I also purchased a bottle of Ammonia from the cleaning aisle at Lowes. Strangely, the label didn’t specify the ammonia concentration. I suspected they didn’t list the concentration because they were using such a low amount of ammonia. This was later confirmed by my experiment. I put this Lowes brand in the red cooler.
I used two pieces of quartersawn white oak that came from the same board as the Moravian foot stool that I planned to fume. I put painter’s tape around each piece of oak so I could see the difference before and after the fuming. The painter’s tape didn’t fully block the fuming, as I would later learn. I also kept out a bare, unfinished piece of wood as my “control” sample, in case the tape didn’t prevent the ammonia penetration.
Out of curiosity I also experimented with adding my traditional wipe on wax finish (bee’s wax, boiled linseed oil, & turpentine) to the back side of each board and let it penetrate the wood for a couple days, next to a sunny south-facing window, prior to ammonia fuming. If I get enough comments below this blog post requesting a tutorial on making my finish, then I’ll do a video in the near future.
I moved the coolers outside because the fumes are too strong in an enclosed space, especially when opening to check the progress.
I placed a plastic bowl in the bottom of each cooler, and quickly poured maybe 1/2 to 1 cup of Ammonia into each bowl.
I stood the sample boards on end so the ammonia could evenly fume each side, and then I closed the lid tightly. I was careful not to bump the coolers so the sample wouldn’t tip over.
It’s a good idea to place the cooler under a covered area in case of rain. But if you can’t, I’m sure rain can’t get into the cooler. You can also store the coolers in your workshop, as long as you don’t open them indoors…not even for a couple seconds. If you don’t believe me, give it a try and you’ll be running outdoors for a breath of fresh air.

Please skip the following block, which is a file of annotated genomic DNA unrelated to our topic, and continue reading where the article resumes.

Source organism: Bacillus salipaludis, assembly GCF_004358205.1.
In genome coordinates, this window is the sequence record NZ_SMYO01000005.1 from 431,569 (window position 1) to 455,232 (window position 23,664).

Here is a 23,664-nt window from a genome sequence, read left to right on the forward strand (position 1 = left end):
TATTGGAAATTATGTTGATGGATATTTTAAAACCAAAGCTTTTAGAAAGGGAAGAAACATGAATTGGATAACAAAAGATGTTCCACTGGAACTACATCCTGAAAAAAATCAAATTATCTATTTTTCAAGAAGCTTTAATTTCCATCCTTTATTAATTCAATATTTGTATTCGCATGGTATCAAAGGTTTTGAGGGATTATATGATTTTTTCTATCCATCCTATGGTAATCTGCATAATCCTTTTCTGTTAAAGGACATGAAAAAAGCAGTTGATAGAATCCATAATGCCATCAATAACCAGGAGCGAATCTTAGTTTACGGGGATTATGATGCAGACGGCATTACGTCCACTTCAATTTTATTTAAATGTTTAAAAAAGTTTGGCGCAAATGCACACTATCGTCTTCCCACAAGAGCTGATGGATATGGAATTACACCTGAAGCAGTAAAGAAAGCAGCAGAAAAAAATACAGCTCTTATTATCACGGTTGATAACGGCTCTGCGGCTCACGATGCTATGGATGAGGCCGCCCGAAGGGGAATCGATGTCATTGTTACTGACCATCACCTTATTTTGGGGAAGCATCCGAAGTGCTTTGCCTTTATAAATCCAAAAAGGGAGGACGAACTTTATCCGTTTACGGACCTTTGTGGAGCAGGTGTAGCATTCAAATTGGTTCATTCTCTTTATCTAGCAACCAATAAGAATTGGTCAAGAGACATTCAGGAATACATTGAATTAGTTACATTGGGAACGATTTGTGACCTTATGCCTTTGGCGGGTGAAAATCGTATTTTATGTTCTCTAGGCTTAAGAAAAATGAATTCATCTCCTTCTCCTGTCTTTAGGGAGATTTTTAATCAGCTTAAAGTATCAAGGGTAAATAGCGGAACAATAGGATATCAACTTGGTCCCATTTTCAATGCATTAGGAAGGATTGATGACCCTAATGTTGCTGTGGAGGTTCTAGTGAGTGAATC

The Ammonia Fuming Results:
I checked the sample boards each day for three days.
My experiment was a success and proved that you can indeed use inexpensive cleaning ammonia from the hardware store to do ammonia fuming. And I discovered that 2-3 days will give the best results with a 10% or less Ammonia concentration. Just make sure you experiment with sample boards beforehand.
The Janitorial strength (10%) Ammonia from Ace Hardware was noticeably darker than the ammonia from Lowes, but the Lowes ammonia seemed to work fairly well too, especially if you don’t want a super dark finish. It all comes down to your preference.
It turned out that the painter’s tape did not totally prevent ammonia fuming, so it’s a good thing that I kept a bare piece of wood aside for comparison.
You’ll notice that the wood has a dull greyish brown look, but a top coat (like shellac or beeswax finish) will change that.
I was astonished to see how stunning the results turned out on the sides of the boards that got the bees wax and sunlight finish prior to fuming. The Janitorial strength Ace Hardware Ammonia turned it a dark coffee brown, almost like Walnut. The Lowes ammonia turned it a nice dark golden amber hue. I liked both results and will likely use both brands of ammonia in the future.
For my Moravian foot stool I decided to go with the janitorial strength ammonia.
I rubbed in my beeswax finish onto the stool and let it darken in the window light for a while. I would recommend at least a couple days, rotating it every once-in-awhile. I got side tracked and let it sit for a few weeks, but turned the stool around every day or two.
I put it in a cooler, added ammonia, and then checked it each day for three days. Here is what the stool looked like just after ammonia fuming and after adding another coat of my wax finish (it looks golden brown because of the sun):
I let it sit in the window for a few days, and this is what it looked like:
Please share your comments below!